Mark: Well, let me say this.. what I think it starts with, and why I termed this concept of what #Clayton Christensen talked to my philosophy of deflationary economics is if you can take an industry where they have big profits and where there have fixed prices, and where it’s a really high cost solution. And if you can find a way to offer something that’s significantly cheaper in cost, they simply can’t compete with you. So the example I talk a lot about publicly is storage. In the United States, but the same is true in Europe, but in the United States, the storage market is about $31 billion a year. It’s very fragmented but the largest player is called #Public Storage. They do about $2.4 billion in revenue per year. And I think their market cap is like $27 billion or something like that. But when you think about storage, they actually have to have a physical location in your neighborhood near your house because no one’s going to drive 25 miles to take their stuff to storage. So by definition, they have a high cost, low customer service. I don’t know anyone who likes their storage provider. High cost, low customer service solution. And if you could centralize storage and move stuff to a central facility, not only could I get more utilization because I can have things that I can stack higher, because people don’t, you know, I can stack them with forklifts rather than people trying to get stuff into storage. And I could massively reduce the cost because I’m storing them in a facility that doesn’t have to be in a local neighborhood. There’s no way for public storage to compete because they would screw their existing business. And so that’s the innovator’s dilemma. It’s like if Make Space can launch that, how do the incumbents respond, it is #Blockbuster and #Netflix. You know, it’s like when #Netflix launches, how does #Blockbuster compete? It is #Barnes and Noble and #Amazon. When #Amazon can store stuff in a centralized distribution center, how can #Barnes and Noble like the, the retail outlet becomes an albatross.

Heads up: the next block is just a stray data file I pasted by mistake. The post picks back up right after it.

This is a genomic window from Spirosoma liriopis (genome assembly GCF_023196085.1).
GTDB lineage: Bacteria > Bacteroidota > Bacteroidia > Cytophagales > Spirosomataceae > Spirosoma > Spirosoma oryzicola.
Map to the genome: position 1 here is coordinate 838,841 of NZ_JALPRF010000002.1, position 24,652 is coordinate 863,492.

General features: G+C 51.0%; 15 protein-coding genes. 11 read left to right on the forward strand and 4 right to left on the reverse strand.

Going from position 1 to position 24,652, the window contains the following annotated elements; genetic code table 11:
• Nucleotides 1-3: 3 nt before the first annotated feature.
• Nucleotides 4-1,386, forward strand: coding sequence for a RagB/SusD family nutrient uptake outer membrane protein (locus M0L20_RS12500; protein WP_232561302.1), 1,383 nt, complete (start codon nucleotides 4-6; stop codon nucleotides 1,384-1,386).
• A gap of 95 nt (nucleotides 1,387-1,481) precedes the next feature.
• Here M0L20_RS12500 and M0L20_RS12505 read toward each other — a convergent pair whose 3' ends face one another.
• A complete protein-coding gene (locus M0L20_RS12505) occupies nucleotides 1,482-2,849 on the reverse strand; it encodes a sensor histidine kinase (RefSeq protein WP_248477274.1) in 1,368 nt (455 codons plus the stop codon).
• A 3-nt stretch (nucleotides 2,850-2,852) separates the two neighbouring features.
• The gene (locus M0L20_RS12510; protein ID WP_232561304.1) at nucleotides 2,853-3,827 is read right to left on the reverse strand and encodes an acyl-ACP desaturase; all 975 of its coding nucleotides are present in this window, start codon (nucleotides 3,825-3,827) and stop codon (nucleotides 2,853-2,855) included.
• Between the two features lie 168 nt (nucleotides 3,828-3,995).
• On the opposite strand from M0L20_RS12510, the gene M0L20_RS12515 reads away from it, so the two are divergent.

Mark: And so that’s just an example for you of places where you can provide a higher quality service at a lower price. And I think that’s really what matters. How do you hit scale.
Nick: Yeah, and you mentioned sort of how incumbents have a hard time responding to this. I’ve got my own experiences working for a large corporation and dealing with the difficulties of responding to small and nimble companies as, as they were innovating, you know, with different economics for, for their products. But can you talk a little bit more about why incumbents struggle so much to respond to startups with this approach?
Mark: Well, you struggle because you’ve got, you, it’s very hard to kill your existing business, you know